Spears of emerald-green and mauve perennial asparagus are now being stacked on grocers’ shelves, full of seasonal promise. Freshness is king when it comes to asparagus, but even a tired bunch can be rendered delicious if treated right. Rather than lightly blanch older stems, roast or grill them at a high temperature, which will cook them very quickly while mildly charring the exterior.
To store asparagus, treat it like a bunch of flowers. Trim only the very ends, stand in a jar of water and keep in the door of the fridge. To eat, slice the tougher end across the grain into thin rounds, but only up to the point where the stem becomes tender. Cook these rounds alongside the rest of the spears, or use in sauces and soups, such as the one below.
Towards the end of the season, before asparagus opens up and “ferns”, the base will turn woody and need more of its fibrous exterior removed: cut off the base and peel the exterior down to the soft core.
Chilled almond and asparagus soup
Fresh or not, save up your asparagus ends to make this refreshing, chilled summer soup. Just like the rest of the spear, the butt is full of flavour. The silky texture and sweet taste of the almonds make a great carrier for the subtle, fresh flavour of asparagus. This soup should be made in advance, so it’s a great get-ahead or dinner party recipe that will keep in the fridge for up to five days.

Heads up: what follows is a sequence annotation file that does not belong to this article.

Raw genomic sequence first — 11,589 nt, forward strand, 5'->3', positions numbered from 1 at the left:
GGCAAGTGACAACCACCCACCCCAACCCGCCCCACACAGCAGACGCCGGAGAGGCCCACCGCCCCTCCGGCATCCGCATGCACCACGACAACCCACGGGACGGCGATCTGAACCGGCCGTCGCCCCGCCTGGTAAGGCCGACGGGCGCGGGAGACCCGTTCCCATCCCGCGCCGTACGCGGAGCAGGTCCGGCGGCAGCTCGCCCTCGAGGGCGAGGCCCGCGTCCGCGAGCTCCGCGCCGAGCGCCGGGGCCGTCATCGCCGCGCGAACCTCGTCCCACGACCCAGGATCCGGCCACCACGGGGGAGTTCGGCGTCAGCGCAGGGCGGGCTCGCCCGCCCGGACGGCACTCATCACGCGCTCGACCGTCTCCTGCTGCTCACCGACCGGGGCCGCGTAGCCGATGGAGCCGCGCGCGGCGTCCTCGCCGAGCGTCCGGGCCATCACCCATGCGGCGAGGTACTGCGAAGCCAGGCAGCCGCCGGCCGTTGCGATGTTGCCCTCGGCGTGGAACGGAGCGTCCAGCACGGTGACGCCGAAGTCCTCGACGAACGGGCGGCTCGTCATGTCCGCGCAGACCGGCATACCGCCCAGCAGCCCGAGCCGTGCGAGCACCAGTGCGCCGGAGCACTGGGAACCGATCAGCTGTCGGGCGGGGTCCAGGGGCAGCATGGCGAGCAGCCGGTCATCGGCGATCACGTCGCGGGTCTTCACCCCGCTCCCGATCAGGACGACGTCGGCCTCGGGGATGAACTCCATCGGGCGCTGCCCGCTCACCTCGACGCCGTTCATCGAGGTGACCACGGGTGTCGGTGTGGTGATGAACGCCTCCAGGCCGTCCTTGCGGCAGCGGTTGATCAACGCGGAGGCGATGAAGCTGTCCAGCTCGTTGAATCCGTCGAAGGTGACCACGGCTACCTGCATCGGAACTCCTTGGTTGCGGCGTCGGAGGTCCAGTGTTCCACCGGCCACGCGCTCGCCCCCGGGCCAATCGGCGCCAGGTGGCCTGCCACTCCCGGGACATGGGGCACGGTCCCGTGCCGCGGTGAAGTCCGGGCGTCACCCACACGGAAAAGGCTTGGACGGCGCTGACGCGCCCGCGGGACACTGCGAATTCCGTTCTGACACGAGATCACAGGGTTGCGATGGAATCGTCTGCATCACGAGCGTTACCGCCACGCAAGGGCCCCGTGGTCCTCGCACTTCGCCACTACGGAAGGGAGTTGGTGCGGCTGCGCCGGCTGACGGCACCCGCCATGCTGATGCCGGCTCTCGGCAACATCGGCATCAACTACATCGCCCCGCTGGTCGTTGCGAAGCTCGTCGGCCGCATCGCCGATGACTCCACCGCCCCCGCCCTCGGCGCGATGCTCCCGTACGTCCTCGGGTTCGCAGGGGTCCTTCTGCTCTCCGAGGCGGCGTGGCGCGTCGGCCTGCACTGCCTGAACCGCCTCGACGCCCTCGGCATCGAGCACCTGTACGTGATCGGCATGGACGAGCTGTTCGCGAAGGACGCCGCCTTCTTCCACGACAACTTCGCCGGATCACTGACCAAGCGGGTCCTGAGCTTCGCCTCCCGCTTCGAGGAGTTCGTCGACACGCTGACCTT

100g asparagus ends (or leftover cooked asparagus)
80g almonds (Fairtrade, for preference), soaked for at least six hours, or overnight
1 small clove garlic, peeled
50ml extra-virgin olive oil, plus extra for serving
1 tbsp sherry or red-wine vinegar
25g stale bread (preferably wholemeal sourdough for nutrition and flavour)
Chop the asparagus ends into fine rounds and put in a blender with 150ml water, the almonds, garlic, oil and vinegar. Soak the stale bread in a bowl of water for 20-30 seconds, until soft, then squeeze out any excess liquid, add to the blender and blitz everything on medium-high speed to a very smooth paste.
Season to taste, then add more vinegar and water as necessary, until the mix is the consistency of double cream and has a nice balance of acidity. Chill for several hours, then ladle into bowls and serve topped with sliced almonds, asparagus rounds and a drizzle of extra-virgin olive oil.